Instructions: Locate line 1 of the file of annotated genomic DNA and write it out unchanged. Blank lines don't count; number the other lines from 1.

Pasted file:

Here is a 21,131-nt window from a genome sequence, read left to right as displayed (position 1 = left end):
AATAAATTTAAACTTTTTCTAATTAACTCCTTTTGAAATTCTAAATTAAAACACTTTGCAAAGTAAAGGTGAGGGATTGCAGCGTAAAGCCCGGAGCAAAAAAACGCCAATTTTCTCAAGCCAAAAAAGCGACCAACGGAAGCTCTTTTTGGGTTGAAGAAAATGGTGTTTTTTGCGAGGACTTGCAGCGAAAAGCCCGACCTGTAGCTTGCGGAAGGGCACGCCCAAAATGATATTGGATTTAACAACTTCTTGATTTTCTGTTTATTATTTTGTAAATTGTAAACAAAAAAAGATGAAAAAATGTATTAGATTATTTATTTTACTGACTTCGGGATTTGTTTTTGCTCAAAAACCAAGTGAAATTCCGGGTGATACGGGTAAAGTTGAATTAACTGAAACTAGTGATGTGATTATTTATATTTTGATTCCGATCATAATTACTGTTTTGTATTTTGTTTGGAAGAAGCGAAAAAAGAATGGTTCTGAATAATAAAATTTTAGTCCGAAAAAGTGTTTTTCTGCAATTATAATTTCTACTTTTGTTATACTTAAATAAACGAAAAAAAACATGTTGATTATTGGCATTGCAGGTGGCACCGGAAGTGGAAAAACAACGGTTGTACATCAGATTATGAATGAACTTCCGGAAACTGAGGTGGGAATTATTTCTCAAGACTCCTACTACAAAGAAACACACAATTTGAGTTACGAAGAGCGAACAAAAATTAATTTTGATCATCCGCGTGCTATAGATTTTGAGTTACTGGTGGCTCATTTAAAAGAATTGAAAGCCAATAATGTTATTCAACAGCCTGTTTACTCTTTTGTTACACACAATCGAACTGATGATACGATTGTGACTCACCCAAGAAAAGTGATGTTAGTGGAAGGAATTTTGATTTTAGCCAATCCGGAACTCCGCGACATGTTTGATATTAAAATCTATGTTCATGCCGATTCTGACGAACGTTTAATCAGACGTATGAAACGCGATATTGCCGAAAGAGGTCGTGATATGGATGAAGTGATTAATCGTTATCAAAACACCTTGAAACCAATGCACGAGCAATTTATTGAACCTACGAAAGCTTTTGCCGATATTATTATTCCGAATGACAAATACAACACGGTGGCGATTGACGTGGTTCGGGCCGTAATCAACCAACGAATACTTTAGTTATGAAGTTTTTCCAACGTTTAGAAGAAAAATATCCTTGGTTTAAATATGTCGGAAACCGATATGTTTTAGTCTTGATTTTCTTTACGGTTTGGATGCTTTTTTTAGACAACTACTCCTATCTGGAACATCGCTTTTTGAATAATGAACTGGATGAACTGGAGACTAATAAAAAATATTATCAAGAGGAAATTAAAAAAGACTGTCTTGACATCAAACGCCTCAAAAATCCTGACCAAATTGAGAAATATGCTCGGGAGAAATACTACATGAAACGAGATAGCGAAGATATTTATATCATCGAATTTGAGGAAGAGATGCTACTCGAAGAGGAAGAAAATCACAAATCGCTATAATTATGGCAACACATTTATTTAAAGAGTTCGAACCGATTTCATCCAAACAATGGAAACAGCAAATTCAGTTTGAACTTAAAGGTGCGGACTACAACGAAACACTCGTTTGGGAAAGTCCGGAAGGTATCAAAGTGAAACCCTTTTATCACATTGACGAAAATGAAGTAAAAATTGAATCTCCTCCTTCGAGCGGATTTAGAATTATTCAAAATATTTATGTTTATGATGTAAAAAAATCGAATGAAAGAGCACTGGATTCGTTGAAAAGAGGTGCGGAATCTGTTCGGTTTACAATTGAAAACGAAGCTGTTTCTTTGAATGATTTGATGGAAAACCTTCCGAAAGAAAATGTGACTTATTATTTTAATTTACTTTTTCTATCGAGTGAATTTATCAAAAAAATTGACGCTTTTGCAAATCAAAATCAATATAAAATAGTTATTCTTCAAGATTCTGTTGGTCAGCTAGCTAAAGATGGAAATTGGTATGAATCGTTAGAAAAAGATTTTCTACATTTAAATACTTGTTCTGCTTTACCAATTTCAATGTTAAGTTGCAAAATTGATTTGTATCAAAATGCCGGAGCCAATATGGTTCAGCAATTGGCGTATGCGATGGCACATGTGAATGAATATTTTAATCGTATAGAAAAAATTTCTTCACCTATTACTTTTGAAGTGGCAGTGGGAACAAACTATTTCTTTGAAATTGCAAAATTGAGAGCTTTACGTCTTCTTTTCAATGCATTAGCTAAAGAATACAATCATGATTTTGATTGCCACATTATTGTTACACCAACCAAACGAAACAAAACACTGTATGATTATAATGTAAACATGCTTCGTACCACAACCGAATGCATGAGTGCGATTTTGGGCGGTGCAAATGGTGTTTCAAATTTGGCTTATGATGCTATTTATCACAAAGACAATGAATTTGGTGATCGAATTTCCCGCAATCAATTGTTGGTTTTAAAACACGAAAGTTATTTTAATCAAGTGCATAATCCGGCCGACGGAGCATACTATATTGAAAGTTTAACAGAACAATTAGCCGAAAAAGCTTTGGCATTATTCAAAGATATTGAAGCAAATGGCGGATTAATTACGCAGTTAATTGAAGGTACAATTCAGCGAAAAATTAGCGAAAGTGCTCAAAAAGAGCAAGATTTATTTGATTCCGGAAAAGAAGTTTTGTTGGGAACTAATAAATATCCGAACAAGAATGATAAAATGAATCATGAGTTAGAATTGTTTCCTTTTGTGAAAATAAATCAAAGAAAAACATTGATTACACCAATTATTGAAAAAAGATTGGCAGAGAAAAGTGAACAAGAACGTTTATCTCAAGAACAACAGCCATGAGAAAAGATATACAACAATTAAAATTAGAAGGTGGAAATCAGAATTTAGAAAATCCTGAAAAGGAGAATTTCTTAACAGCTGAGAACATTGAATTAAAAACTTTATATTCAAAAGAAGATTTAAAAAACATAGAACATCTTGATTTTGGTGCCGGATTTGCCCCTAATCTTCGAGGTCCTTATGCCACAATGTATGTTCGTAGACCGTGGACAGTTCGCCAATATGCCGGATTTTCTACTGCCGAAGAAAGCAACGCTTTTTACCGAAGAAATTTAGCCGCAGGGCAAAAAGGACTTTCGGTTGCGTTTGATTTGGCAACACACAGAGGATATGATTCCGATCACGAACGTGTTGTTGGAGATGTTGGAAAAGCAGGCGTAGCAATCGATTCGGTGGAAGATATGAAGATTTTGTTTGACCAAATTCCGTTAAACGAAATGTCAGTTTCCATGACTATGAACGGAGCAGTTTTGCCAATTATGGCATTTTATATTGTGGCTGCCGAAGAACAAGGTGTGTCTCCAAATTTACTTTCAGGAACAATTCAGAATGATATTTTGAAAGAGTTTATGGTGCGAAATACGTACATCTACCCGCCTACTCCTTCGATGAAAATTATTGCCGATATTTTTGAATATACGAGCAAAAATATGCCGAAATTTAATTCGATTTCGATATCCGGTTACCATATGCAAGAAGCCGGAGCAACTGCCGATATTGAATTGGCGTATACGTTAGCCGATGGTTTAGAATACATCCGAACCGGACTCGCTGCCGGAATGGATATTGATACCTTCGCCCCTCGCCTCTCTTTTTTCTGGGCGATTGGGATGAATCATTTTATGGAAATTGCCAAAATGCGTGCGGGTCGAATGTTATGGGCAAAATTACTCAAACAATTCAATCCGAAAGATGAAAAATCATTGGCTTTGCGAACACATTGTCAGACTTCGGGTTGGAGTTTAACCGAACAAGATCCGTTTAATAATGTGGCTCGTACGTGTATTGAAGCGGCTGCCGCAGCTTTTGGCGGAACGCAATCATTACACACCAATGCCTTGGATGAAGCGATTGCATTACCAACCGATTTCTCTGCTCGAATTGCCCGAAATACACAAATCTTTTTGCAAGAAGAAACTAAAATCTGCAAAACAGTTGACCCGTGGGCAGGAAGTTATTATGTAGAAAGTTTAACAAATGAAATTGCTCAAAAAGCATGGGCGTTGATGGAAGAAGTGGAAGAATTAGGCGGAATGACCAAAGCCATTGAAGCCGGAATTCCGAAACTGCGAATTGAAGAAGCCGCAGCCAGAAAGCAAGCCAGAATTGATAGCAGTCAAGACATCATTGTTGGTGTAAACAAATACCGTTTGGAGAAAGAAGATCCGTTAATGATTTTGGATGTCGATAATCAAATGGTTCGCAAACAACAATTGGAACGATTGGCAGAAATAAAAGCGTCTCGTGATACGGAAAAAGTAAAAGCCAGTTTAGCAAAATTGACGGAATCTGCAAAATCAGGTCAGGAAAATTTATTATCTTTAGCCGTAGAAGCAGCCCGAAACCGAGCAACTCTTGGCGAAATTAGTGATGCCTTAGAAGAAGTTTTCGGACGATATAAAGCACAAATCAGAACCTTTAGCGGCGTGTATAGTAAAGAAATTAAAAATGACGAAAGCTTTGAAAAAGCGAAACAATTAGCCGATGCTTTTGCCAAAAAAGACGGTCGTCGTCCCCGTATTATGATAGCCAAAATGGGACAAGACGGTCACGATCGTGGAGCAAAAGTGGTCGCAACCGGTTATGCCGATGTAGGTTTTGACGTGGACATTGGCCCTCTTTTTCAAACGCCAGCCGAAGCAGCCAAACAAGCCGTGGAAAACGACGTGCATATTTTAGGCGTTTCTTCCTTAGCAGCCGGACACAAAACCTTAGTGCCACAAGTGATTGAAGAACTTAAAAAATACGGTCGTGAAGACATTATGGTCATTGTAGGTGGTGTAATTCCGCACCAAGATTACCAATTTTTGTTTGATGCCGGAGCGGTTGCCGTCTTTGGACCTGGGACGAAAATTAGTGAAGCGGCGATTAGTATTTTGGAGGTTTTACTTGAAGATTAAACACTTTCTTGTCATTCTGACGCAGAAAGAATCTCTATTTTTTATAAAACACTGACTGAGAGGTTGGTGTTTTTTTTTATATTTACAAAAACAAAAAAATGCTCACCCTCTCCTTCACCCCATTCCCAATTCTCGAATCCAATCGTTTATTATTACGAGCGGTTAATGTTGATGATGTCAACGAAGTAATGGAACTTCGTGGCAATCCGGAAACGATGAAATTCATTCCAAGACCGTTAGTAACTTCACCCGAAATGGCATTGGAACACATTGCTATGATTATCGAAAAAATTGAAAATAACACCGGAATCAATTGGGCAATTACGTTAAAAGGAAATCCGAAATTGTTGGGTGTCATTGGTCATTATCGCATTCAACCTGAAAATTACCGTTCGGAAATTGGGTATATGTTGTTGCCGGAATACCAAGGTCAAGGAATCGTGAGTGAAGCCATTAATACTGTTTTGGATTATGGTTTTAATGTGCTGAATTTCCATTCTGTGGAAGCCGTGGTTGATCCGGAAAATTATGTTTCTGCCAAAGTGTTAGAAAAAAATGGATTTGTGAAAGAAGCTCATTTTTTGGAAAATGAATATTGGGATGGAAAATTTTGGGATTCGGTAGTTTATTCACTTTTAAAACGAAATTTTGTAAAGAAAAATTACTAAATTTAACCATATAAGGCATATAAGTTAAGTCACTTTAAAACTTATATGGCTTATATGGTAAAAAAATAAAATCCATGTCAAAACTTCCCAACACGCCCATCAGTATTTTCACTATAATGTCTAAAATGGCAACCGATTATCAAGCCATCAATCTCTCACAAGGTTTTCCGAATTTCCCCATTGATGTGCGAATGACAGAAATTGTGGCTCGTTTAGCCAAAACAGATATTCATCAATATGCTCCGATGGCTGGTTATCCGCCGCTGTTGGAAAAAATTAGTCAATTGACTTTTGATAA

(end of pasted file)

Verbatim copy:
Here is a 21,131-nt window from a genome sequence, read left to right as displayed (position 1 = left end):